Fenwick’s Airtight Tyre Sealant
Tyre sealant may just save race day by stopping punctures instantly and may just turn any bicycle tyre tubeless, but why aren’t more of us ‘roadies’ using it? We preview Fenwick’s Airtight.
Rob Allen recently reviewed the Clement PDX cyclo-cross clincher. He was very surprised by the performance of the tyre, and used it instead of his usual tubs in his most recent ‘cross race. However, good though they were, he believes that if he could make them tubeless, they would be a game changer, eclipsing even his best tubular tyres.
So we got in touch with Zyro, importers of Fenwicks, whose Airtight sealant may just be able to turn a normal clincher tyre, on a normal clincher rim, into a tubeless set-up… well Big Rob aims to find out exactly that when he reviews this tyre sealant.
But this got us thinking, if this type of sealant is that effective, why aren’t more of us using tyre sealant in our race tyres?
Think about it. Many of you reading this will be familiar with this depressing scenario. It starts well. You devote your week to training, gradually tapering down towards the weekend and your big race.
You eat properly, maybe even carbo-loading to ensure your muscles are flush with that all important glycogen. You then kiss your other half goodbye at some ridiculous hour on Sunday, climbing into the car to travel for a couple of hours to your race.
You feel great, on top form, all is going so well, but then within the first half an hour of the race you puncture. Off up the road disappears the bunch and you never see them again…
It is the worst feeling for an amateur rider having given up your leisure time. You feel totally drained, utterly disappointed but also guilty, as you’ve lost a whole morning for nothing. You could have spent it with the kids or gone for that spin with your mates. Instead if there’s no support vehicle, it can often mean a long walk, run or hitching a lift back to the HQ. Not fun.
So, accepting that we all know how this feels, why then are we not all using tyre sealant?
A good friend of CTR who still races at Elite level, rides to the local crit every week with his tubular wheels on his back. One week last summer, he had a bit of a bad back so, rather than risk any ‘loss of speed’, he decided to ride out to the race on his tubs. Surprise, surprise he punctured. Panic ensued as he tried to borrow a spare wheel!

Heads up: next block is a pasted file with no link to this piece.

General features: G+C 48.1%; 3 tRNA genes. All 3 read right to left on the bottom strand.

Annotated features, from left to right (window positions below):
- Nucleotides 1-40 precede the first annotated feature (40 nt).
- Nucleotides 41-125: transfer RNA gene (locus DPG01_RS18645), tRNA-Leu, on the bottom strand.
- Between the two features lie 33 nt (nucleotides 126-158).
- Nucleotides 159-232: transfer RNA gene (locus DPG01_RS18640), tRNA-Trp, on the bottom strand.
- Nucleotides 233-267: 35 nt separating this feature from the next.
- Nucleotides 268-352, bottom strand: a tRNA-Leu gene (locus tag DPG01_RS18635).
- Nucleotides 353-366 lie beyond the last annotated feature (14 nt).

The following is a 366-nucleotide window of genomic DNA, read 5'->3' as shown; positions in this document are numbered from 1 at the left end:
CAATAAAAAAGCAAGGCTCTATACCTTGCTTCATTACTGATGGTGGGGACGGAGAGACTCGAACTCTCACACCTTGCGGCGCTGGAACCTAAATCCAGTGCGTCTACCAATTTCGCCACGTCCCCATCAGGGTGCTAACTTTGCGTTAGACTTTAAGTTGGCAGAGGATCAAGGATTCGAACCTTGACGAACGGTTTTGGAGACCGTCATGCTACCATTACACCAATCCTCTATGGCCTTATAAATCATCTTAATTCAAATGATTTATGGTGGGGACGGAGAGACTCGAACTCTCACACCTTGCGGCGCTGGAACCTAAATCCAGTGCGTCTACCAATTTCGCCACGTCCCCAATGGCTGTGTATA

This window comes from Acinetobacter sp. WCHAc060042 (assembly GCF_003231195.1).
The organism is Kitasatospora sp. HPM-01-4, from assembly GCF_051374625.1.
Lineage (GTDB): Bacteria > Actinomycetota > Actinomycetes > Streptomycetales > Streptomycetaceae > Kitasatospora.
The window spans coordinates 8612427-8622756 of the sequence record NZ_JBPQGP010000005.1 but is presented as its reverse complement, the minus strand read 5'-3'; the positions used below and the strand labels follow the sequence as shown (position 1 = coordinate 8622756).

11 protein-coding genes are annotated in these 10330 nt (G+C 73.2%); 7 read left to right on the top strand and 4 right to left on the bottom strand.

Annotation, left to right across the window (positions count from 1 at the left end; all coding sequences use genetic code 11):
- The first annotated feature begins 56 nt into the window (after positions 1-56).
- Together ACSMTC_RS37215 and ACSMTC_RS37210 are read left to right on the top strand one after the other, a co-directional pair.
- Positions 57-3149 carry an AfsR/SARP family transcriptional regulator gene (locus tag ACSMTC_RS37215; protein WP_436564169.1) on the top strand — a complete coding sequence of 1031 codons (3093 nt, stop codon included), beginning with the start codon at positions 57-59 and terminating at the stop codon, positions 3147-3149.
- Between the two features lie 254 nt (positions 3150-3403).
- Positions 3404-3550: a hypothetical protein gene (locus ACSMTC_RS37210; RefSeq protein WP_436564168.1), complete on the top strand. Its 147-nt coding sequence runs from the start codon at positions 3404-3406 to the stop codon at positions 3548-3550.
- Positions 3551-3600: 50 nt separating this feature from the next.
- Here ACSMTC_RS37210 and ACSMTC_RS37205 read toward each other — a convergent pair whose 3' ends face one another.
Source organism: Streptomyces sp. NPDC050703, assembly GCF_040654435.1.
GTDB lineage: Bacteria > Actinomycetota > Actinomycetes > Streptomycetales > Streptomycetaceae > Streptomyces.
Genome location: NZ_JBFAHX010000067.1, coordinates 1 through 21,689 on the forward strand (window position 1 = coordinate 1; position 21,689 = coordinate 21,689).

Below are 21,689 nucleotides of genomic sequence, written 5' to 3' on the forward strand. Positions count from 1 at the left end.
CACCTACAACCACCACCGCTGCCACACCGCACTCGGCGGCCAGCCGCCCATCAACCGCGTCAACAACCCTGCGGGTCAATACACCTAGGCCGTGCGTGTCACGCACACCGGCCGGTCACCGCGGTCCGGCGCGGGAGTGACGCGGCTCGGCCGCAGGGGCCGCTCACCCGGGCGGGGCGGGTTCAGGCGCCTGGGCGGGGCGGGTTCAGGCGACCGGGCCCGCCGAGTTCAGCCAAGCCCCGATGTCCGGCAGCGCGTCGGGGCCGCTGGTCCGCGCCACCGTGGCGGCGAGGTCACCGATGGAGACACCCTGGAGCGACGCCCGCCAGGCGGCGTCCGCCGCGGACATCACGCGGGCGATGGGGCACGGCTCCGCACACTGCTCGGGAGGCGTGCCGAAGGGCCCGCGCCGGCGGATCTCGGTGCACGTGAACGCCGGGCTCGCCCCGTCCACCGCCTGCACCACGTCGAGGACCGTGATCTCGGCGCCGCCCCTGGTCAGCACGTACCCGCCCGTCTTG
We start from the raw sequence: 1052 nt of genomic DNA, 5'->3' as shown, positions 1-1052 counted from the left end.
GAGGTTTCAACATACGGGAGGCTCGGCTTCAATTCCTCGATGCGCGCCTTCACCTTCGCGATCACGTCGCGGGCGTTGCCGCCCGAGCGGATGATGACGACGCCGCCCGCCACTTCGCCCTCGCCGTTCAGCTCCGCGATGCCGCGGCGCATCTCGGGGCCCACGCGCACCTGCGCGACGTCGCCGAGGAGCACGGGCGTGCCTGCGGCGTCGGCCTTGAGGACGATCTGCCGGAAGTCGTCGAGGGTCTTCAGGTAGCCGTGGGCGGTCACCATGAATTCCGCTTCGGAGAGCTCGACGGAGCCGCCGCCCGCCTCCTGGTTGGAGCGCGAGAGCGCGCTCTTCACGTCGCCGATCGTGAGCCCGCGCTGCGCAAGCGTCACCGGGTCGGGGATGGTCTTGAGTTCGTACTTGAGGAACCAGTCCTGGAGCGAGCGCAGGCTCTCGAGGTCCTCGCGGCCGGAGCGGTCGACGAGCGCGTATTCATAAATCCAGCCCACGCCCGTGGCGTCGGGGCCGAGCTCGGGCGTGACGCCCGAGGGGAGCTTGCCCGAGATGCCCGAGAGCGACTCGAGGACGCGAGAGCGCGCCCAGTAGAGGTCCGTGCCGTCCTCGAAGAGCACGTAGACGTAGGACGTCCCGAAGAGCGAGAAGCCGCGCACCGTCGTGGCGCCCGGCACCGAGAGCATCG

So again we ask why then are we not all using tyre sealant?
So what are rider’s excuses?
1) The pros don’t use it – true but pros are very well supported with team cars burgeoning with spare wheels. Some amateur races do have support vehicles and if you are on good form you can get back on, if you can get a quick change and a decent wheel.
2) It increases weight in the most critical, rotating area – true but its only 20 or 30g increase which is not a great deal. We actually think that we would accept that in return for the peace of mind that the sealant provides.
3) It doesn’t last very long – well true it does have a finite shelf life so it may not be the answer to tubular punctures, but with clinchers you could replace the tube. Perhaps with tubeless tyres you could even clean the inside of the tyre once the latex has dried and solidified. We’ll test this…
4) Its difficult to insert into Presta valves – yes though not if they have a removable valve core.
5) Its messy and a pain – well it can be but the newer systems make injecting it fairly easy, without mess and it may be another thing on the to-do-list, but if it keeps you racing come Sunday, then surely its worth it?
We are keen to put Fenwick’s Airtight to the test in a variety of set ups – tubular, normal tyre and tube, and tubeless – over the next few months, but if you are using it we’d like to hear from you about your experiences.
Let’s see what Big Rob and the rest of us think when we start using Fenwicks Airtight, but just recalling the race scenarios described above is enough to make us wonder: why aren’t we all using sealant in our tyres?